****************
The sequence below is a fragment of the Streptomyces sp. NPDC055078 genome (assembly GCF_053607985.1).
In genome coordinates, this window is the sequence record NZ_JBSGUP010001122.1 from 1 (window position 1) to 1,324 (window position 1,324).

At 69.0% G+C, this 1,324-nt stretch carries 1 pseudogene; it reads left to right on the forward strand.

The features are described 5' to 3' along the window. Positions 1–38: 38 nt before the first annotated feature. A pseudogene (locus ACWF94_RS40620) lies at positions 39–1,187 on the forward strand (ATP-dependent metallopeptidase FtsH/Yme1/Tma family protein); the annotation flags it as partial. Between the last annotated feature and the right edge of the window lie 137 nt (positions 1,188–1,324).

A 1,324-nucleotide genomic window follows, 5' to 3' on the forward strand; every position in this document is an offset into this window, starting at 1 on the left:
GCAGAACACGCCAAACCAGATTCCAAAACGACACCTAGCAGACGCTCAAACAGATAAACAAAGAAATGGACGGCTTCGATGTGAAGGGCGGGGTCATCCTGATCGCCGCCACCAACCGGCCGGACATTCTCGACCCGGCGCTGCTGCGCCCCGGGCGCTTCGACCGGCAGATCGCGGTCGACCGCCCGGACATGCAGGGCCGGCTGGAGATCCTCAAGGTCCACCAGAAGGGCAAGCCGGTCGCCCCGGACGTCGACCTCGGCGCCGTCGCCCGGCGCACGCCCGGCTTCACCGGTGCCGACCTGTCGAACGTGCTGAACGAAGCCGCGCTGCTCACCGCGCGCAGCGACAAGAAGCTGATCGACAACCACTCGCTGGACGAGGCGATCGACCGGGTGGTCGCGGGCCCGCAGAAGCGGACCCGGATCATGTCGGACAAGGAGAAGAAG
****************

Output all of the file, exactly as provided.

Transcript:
The sequence below is a fragment of the Streptomyces sp. NPDC055078 genome (assembly GCF_053607985.1).
In genome coordinates, this window is the sequence record NZ_JBSGUP010001122.1 from 1 (window position 1) to 1,324 (window position 1,324).

At 69.0% G+C, this 1,324-nt stretch carries 1 pseudogene; it reads left to right on the forward strand.

The features are described 5' to 3' along the window. Positions 1–38: 38 nt before the first annotated feature. A pseudogene (locus ACWF94_RS40620) lies at positions 39–1,187 on the forward strand (ATP-dependent metallopeptidase FtsH/Yme1/Tma family protein); the annotation flags it as partial. Between the last annotated feature and the right edge of the window lie 137 nt (positions 1,188–1,324).

A 1,324-nucleotide genomic window follows, 5' to 3' on the forward strand; every position in this document is an offset into this window, starting at 1 on the left:
GCAGAACACGCCAAACCAGATTCCAAAACGACACCTAGCAGACGCTCAAACAGATAAACAAAGAAATGGACGGCTTCGATGTGAAGGGCGGGGTCATCCTGATCGCCGCCACCAACCGGCCGGACATTCTCGACCCGGCGCTGCTGCGCCCCGGGCGCTTCGACCGGCAGATCGCGGTCGACCGCCCGGACATGCAGGGCCGGCTGGAGATCCTCAAGGTCCACCAGAAGGGCAAGCCGGTCGCCCCGGACGTCGACCTCGGCGCCGTCGCCCGGCGCACGCCCGGCTTCACCGGTGCCGACCTGTCGAACGTGCTGAACGAAGCCGCGCTGCTCACCGCGCGCAGCGACAAGAAGCTGATCGACAACCACTCGCTGGACGAGGCGATCGACCGGGTGGTCGCGGGCCCGCAGAAGCGGACCCGGATCATGTCGGACAAGGAGAAGAAG